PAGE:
|"Sweet Song of India"||—||34||—||—||Chris, Phyllis, Dottie|
|"Be Good To Me"||—||46||—||—||Teenage Party|
|"My Baby's Got Such Lovin' Ways"||—||40||—||—|
|"I'd Like to Trim a Tree with You"
b/w "The Littlest Angel"
|—||—||—||—||Greetings from the McGuire Sisters|
b/w "Tell Me Now" (non-album track)
|"Picnic"||13||20||—||—||Chris, Phyllis, Dottie|
|"In the Alps"||63||—||—||—|
|"Ev'ry Day of My Life"||37||33||—||—||Chris, Phyllis, Dottie|
|"Goodnight, My Love, Pleasant Dreams"
b/w "Mommy" (from Children's Holiday)
b/w "Without Him"
b/w "He's Got Time" (from Greetings from the McGuire Sisters)
|—||—||—||—||Do You Remember When|
|"Please, Don't Do That to Me"
b/w"Drownin' in Memories"
|"Beginning to Miss You"
b/w "Rock Bottom"
|"Around the World In 80 Days"
|"Kiss Them for Me"
b/w "Forgive Me"
|"Santa Claus Is Comin' to Town"
b/w "Honorable Congratulations"
|—||—||—||—||Greetings from the McGuire Sisters|
b/w "Banana Split"
b/w "Since You Went Away to School"
b/w "Do You Love Me Like You Kiss Me"
|80||—||—||—||May You Always|
b/w "I'll Think of You"
|1959||"May You Always"
|"Peace"||85||97||—||—||May You Always|
|"Red River Valley"
b/w "Compromise" (Non-album track)
|"Some of These Days"
b/w "Have a Nice Weekend" (Non-album track)
b/w "Lovers Lullaby"
|"Theme from The Unforgiven (The Need for Love)"
b/w "I Give Thanks" (Non-album track)
|"The Last Dance"
b/w "Nine o'Clock" (Non-album track)
|"To Be Loved"
b/w "I Don't Know Why (I Just Do)"
|1961||"Just for Old Time's Sake"
b/w "Really Neat" (Non-album track)
|20||17||—||—||Just for Old Time's Sake|
|"Tears on My Pillow"
b/w "Will There Be Space in a Space Ship" (Non-album track)
|"I Do, I Do, I Do"||—||tag||—||—|
|"I'm Just Taking My Time"
b/w "I Can Dream, Can't I?" (Non-album track)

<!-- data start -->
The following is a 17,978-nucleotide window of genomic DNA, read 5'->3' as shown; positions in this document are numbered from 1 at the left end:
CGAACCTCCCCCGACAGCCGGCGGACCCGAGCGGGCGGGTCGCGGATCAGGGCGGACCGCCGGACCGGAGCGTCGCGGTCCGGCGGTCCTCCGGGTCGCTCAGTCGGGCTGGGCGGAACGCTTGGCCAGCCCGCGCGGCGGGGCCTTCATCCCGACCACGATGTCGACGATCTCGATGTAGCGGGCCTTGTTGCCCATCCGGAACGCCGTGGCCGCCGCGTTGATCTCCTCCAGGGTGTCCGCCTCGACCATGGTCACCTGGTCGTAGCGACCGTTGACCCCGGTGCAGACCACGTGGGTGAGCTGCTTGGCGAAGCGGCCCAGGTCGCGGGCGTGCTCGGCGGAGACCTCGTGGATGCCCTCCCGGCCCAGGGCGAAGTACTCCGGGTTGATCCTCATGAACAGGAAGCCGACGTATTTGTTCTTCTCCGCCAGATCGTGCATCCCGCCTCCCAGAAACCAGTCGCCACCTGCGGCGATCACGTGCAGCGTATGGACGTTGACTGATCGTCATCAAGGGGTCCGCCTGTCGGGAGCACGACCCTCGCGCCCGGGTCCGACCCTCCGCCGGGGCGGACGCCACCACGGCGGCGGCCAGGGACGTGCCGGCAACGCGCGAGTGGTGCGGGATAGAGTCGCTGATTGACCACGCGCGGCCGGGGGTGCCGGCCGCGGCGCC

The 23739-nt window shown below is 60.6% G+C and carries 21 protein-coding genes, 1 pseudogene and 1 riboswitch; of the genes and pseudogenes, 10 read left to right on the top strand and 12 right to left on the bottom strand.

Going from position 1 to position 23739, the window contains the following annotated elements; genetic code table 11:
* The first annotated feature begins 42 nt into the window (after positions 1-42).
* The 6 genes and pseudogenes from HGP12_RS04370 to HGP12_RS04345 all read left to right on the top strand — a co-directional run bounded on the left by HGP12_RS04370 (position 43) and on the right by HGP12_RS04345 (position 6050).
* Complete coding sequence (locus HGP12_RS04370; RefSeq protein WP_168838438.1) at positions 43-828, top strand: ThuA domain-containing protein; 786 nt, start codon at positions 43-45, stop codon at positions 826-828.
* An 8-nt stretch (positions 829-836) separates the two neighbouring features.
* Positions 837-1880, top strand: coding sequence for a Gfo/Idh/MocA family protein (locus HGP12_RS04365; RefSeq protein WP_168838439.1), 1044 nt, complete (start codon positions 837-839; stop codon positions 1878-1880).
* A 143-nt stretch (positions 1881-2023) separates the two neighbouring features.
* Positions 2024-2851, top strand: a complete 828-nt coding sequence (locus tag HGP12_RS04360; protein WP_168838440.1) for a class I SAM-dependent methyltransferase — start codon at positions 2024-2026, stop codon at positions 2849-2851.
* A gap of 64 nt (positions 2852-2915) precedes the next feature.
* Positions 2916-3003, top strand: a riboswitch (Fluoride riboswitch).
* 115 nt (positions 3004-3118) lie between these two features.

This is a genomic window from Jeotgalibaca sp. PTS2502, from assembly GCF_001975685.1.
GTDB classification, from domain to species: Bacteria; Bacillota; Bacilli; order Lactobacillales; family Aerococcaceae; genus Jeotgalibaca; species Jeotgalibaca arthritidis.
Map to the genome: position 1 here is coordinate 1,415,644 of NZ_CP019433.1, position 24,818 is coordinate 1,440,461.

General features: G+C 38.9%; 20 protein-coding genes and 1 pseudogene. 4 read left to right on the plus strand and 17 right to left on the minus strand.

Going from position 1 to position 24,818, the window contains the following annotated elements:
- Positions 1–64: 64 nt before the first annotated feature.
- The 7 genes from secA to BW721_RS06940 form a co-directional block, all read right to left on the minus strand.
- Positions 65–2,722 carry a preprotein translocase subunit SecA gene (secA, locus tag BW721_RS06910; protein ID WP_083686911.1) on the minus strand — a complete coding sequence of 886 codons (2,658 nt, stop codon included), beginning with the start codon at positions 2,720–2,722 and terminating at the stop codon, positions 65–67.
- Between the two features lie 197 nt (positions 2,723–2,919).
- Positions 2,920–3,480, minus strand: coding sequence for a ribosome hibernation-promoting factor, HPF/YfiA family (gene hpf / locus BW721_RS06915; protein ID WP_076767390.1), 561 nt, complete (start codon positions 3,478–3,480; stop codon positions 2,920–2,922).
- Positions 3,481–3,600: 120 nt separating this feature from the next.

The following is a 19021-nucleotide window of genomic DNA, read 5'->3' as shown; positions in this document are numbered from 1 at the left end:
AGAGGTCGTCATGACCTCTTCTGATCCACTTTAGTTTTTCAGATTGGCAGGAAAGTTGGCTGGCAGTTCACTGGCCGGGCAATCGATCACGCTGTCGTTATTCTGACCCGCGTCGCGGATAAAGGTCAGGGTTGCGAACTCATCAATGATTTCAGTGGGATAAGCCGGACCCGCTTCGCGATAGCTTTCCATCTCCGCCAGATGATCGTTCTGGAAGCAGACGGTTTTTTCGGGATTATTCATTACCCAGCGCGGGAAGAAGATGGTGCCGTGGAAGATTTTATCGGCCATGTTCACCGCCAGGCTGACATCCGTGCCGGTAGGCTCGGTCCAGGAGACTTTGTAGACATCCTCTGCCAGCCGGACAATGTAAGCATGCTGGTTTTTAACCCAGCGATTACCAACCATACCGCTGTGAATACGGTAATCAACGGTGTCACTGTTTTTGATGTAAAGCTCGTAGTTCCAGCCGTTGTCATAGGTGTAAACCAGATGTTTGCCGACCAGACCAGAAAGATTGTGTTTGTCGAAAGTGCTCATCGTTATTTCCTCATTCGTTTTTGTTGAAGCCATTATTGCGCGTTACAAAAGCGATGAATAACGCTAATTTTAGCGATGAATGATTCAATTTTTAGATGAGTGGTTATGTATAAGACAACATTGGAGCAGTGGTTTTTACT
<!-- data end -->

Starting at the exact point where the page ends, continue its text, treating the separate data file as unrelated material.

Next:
|—||—||—||—||Subways Are for Sleeping|
b/w "More Hearts Are Broken That Way"
|"Mama's Gone, Goodbye"
b/w "I Really Don't Want to Know"
|—||—||—||—||Songs Everybody Knows|
|1963||"Summertime (Is the Time for Love)"
b/w "Cordially Invited"
|1964||"Now and Forever"
b/w "Dear Heart"
|"Ticket to Anywhere"
b/w "I'll Walk Alone"
|1966||"Truer Than You Were"
Phyllis McGuire solo singles
|Year||Single (A-side, B-side)||Chart positions||Album|
|1964||"I Don't Want to Walk Without You"
b/w "That's Life"
|"Just a Little Lovin'"
b/w "You Don't Have the Heart to Tell Me"
|1965||"Run to My Arms"
b/w "Someone Else Is Taking My Place"
b/w "Vaya Con Dios"
|—||—||—||Phyllis McGuire Sings|
In popular culture
The McGuire Sisters, and most especially Phyllis McGuire, who lives in Las Vegas, were the subjects of the 1995 HBO movie Sugartime, which depicted a romantic relationship between Phyllis and mobster Sam Giancana. Giancana was played by actor John Turturro, and Phyllis was played by actress Mary-Louise Parker.
The 1982 Robert Altman film Come Back to the Five and Dime Jimmy Dean prominently features the music of The McGuire Sisters. Their #1 single "Sincerely" is lip-synced by the film's stars Cher, Karen Black and Sandy Dennis as "The Disciples of James Dean."
- "The McGuire Sisters". Daytonhistorybooks.com.
- The McGuire Sisters official website; Mcguiresisters.com, accessed January 29, 2018.
- Murrells, Joseph (1978). The Book of Golden Discs (2nd ed.). London, UK: Barrie and Jenkins. p. 75. ISBN 0-214-20512-6.
- "New York Church Crowded for Lu Ann Simms Wedding". Reading Eagle, July 25, 1954. p. 2.
- "Reviews of New Pop Records". Billboard. November 24, 1958. pg. 42.
- "Review of This Weeks Singles". Billboard, April 11, 1960. p. 44.
- Sforza, John (2000). Swing It! The Andrews Sisters Story, University Press of Kentucky.
- [PEOPLE magazine, "The Mcguire Sisters, Those Sugartime Princesses of Pop, Have Reunited After a 17-Year Split", March 3, 1986]
- ""Magic Moments: Best of '50s Pop" PBS special". Archived from the original on December 10, 2010.
- "The McGuire Sisters Biography". Musicianguide.com.
- "The McGuire Sisters". answers.com. Retrieved September 9, 2012.
- Kathy Shayna Shocket, "50th anniversary party reunites legendary trio", AZCentral.com, December 10, 2008.
- Rosen, Jody (25 June 2019). "Here Are Hundreds More Artists Whose Tapes Were Destroyed in the UMG Fire". The New York Times. Retrieved 28 June 2019.
- "Army Cpl. Evan Asa Ashcraft". MilitaryTimes.com. Retrieved January 14, 2019.
- McFadden, Robert D. (January 4, 2019). "Christine McGuire, Eldest of the Singing Sisters, Is Dead at 92". The New York Times. Retrieved January 14, 2019.
- "Dorothy McGuire". Telegraph. 2012-09-11. Retrieved 2012-10-21.
- "Ruby McGuire Obituary - Las Vegas, Nevada". Legacy.com.
- Roberts, David (2006). British Hit Singles & Albums (19th ed.). London: Guinness World Records. p. 339. ISBN 1-904994-10-5.